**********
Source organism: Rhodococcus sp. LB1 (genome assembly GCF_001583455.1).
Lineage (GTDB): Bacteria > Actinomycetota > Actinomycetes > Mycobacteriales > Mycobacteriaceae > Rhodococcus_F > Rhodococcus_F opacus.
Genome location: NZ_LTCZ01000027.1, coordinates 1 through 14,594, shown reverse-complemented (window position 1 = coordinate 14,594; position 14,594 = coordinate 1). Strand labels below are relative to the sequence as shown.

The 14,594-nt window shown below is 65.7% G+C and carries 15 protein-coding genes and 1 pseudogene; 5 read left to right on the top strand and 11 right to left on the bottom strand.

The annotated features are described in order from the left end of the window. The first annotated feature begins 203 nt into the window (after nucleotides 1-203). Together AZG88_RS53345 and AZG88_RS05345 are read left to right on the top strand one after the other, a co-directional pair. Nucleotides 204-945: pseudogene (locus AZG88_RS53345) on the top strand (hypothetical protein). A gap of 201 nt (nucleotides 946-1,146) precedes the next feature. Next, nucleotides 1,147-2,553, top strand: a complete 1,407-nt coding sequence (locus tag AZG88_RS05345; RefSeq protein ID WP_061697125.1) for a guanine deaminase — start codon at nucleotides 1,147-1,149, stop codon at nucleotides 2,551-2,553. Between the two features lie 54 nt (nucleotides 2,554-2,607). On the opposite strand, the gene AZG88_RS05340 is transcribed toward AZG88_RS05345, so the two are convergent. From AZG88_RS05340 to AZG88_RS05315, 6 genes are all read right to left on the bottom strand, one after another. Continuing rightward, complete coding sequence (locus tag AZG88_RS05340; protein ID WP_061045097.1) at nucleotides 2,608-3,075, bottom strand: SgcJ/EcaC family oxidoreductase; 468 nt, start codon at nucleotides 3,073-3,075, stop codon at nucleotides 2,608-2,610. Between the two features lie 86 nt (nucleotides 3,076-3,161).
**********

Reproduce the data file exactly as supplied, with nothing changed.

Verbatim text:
Source organism: Rhodococcus sp. LB1 (genome assembly GCF_001583455.1).
Lineage (GTDB): Bacteria > Actinomycetota > Actinomycetes > Mycobacteriales > Mycobacteriaceae > Rhodococcus_F > Rhodococcus_F opacus.
Genome location: NZ_LTCZ01000027.1, coordinates 1 through 14,594, shown reverse-complemented (window position 1 = coordinate 14,594; position 14,594 = coordinate 1). Strand labels below are relative to the sequence as shown.

The 14,594-nt window shown below is 65.7% G+C and carries 15 protein-coding genes and 1 pseudogene; 5 read left to right on the top strand and 11 right to left on the bottom strand.

The annotated features are described in order from the left end of the window. The first annotated feature begins 203 nt into the window (after nucleotides 1-203). Together AZG88_RS53345 and AZG88_RS05345 are read left to right on the top strand one after the other, a co-directional pair. Nucleotides 204-945: pseudogene (locus AZG88_RS53345) on the top strand (hypothetical protein). A gap of 201 nt (nucleotides 946-1,146) precedes the next feature. Next, nucleotides 1,147-2,553, top strand: a complete 1,407-nt coding sequence (locus tag AZG88_RS05345; RefSeq protein ID WP_061697125.1) for a guanine deaminase — start codon at nucleotides 1,147-1,149, stop codon at nucleotides 2,551-2,553. Between the two features lie 54 nt (nucleotides 2,554-2,607). On the opposite strand, the gene AZG88_RS05340 is transcribed toward AZG88_RS05345, so the two are convergent. From AZG88_RS05340 to AZG88_RS05315, 6 genes are all read right to left on the bottom strand, one after another. Continuing rightward, complete coding sequence (locus tag AZG88_RS05340; protein ID WP_061045097.1) at nucleotides 2,608-3,075, bottom strand: SgcJ/EcaC family oxidoreductase; 468 nt, start codon at nucleotides 3,073-3,075, stop codon at nucleotides 2,608-2,610. Between the two features lie 86 nt (nucleotides 3,076-3,161).